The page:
- The Washington Times - Thursday, July 30, 2009

BERLIN — It’s all there: the well-known desk lamps, the original metal tube chairs and models of boxy white buildings.

Ninety years after the founding of the Bauhaus school, a new exhibition in Berlin brings together the collections of three museums for the largest celebration ever of the most famous and influential school of avant-garde art and design in the 20th century.

The 1,000 objects that are presented in 18 galleries at the Martin-Gropius-Bau museum extend far beyond the familiar images of Bauhaus.

There are little-known paper cuttings by Bauhaus students, expressionist paintings by their teachers, metal sculptures, pottery, a chess board and even a sleekly designed baby cradle.

“We created a show that has never been seen like this before,” Annemarie Jaeggi, director of the Berlin Bauhaus Archive and one of the exhibit’s three curators, said Wednesday.

The show, “Bauhaus — A Conceptual Model,” already has drawn 17,000 visitors since it opened last week, she said.

“Often one thinks of Bauhaus as a style,” Ms. Jaeggi said. “But Bauhaus was foremost a school that — and this was typical for this modernist and upheaval time period after World War I — wanted nothing less than to change the world.”

Shaped by its three directors — Walter Gropius, Hannes Meyer and Ludwig Mies van der Rohe — the Bauhaus school was formed in 1919 in Weimar to transcend the divisions that had separated arts and crafts, and emphasize a new, modern aesthetic that also could be mass-produced.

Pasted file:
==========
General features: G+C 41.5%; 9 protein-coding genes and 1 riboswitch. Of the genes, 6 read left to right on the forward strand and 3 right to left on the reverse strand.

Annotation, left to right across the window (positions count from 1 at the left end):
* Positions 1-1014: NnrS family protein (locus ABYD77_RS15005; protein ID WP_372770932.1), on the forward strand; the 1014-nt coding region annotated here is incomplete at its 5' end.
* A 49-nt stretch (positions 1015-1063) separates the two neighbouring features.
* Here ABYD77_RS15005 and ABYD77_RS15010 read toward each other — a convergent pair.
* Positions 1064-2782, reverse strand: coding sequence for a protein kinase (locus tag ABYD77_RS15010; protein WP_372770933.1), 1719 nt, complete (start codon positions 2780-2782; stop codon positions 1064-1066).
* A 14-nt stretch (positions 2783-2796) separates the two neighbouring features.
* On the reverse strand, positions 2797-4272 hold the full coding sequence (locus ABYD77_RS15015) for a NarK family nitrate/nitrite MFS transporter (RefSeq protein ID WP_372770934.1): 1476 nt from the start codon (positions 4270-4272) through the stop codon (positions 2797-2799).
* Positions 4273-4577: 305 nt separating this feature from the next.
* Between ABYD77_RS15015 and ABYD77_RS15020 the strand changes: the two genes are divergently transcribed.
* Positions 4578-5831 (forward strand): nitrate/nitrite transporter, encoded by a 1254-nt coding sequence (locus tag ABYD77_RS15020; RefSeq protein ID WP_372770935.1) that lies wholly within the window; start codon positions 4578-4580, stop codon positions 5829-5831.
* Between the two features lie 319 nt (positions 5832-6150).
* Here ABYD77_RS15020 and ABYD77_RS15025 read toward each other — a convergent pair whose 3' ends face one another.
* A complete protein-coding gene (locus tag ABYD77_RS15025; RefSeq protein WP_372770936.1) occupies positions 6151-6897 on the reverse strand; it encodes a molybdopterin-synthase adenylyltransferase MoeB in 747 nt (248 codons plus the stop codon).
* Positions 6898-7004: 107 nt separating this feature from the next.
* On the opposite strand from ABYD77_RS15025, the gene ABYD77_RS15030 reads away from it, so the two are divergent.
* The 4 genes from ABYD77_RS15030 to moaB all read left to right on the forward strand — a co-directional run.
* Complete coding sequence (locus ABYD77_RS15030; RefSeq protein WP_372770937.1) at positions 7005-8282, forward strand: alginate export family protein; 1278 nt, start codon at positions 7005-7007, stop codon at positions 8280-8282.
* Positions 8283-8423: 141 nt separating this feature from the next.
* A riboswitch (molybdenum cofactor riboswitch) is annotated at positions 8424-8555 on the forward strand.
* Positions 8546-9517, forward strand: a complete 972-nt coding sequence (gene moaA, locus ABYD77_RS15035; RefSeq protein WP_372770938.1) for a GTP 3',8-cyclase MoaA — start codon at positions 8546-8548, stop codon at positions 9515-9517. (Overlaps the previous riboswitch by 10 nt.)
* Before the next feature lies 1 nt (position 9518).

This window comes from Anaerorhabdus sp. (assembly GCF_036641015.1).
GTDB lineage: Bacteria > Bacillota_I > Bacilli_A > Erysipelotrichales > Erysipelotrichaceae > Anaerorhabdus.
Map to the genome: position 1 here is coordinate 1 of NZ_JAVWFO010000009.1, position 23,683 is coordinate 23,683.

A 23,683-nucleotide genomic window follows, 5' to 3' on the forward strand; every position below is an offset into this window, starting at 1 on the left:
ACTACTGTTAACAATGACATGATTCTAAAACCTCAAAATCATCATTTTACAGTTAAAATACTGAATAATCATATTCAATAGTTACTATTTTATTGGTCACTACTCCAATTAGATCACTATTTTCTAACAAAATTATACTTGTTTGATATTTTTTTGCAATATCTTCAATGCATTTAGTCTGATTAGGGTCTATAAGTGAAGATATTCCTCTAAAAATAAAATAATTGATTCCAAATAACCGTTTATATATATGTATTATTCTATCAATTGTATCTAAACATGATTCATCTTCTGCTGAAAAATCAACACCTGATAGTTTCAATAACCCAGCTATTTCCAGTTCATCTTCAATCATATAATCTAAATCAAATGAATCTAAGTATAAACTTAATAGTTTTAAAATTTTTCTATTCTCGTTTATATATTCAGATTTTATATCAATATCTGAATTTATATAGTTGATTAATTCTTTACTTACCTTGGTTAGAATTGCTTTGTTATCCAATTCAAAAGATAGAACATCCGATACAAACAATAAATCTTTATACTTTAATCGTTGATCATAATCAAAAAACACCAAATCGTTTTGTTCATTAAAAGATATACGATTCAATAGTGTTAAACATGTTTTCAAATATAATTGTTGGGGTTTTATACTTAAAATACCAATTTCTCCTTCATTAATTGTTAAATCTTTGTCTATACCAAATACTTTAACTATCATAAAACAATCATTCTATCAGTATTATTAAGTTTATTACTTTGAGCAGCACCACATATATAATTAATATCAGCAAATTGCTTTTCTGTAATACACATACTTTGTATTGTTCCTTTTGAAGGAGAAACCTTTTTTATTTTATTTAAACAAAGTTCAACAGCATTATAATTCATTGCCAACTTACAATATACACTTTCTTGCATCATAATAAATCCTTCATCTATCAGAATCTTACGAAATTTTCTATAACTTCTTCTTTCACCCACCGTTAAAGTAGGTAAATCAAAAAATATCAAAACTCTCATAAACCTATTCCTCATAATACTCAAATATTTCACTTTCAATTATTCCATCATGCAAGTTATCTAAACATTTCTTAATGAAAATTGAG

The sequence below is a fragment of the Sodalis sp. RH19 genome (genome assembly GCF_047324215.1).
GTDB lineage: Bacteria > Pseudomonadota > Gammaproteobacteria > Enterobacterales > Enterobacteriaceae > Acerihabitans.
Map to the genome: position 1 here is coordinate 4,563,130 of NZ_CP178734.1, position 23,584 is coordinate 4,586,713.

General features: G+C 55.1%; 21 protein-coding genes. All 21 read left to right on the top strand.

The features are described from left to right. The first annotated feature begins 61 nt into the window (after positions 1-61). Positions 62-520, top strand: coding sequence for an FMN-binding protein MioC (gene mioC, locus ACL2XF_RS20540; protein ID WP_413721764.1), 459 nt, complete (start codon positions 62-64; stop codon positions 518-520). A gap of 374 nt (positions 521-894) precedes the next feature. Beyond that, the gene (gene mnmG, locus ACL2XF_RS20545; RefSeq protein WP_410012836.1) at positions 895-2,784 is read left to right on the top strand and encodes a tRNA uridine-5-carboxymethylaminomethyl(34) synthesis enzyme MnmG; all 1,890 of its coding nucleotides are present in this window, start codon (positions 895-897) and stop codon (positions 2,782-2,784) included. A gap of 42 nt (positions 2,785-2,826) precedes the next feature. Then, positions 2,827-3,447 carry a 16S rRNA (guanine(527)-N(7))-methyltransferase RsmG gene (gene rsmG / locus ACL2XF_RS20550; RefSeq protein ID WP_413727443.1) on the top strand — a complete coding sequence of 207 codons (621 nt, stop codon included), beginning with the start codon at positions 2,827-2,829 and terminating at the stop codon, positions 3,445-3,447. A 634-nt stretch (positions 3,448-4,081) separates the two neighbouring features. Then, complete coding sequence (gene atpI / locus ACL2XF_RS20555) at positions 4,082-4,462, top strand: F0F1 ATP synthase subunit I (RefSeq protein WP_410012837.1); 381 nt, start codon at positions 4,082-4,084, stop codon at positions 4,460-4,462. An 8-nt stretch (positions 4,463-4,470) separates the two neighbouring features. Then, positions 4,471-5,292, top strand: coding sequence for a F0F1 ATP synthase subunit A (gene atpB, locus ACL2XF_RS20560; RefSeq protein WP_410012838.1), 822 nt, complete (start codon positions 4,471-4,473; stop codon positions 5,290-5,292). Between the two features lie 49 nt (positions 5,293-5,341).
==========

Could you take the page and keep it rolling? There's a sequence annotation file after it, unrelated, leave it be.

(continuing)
World-famous teachers such as Vasily Kandinsky, Lyonel Feininger, Paul Klee and Oskar Schlemmer also put their imprint on the 1,250 students who were enrolled in the 14 years of the school’s existence.

According to the slogan “People’s necessities, not luxuries,” which was coined by Mr. Meyer, the “Bauhausers” created articles of daily use such as tea sets, chairs and set tables that everyone could afford.

Pictures and models of landmark structures such as the Bauhaus school building in Dessau, the flat-roof homes of the school’s master teachers, as well as an entire Bauhaus complex in Berlin’s Bernau section that served as a school for a German trade union, catch visitors’ eyes with their unadorned surfaces and clear lines.

The conservative German establishment was hostile toward the Bauhaus movement and its progressive ideas right from the beginning. Only six years after its founding in Weimar, the school had to move to Dessau in 1925 to evade politically motivated attacks. In 1932, the school had to relocate to Berlin, where it was shut down by the Nazis a year later.

“It is one of the phenomena of Bauhaus, that it wasn’t weakened by persecution and oppression, but emerged stronger from every crisis,” Ms. Jaeggi said.

After 1933, many Bauhaus students emigrated and spread the signature style of Bauhaus around the world.

Even today, many of the exhibits, such as glass ashtrays and models of clear-lined building structures, seem surprisingly familiar.

“The idea that one can create mass products well, that are functional and even low-priced … is something that’s understood today, but back then it was really new and revolutionary,” Ms. Jaeggi said.

The exhibition, which was curated by the Bauhaus Archive, the Stiftung Bauhaus Dessau and the Klassik Stiftung Bauhaus, is open through Oct. 4. In addition to the show, there also are organized tours to private Bauhaus buildings in Berlin and Dessau.

The show includes some pieces from the Museum of Modern Art in New York, and 400 objects from the Berlin exhibit will be shown there in November.


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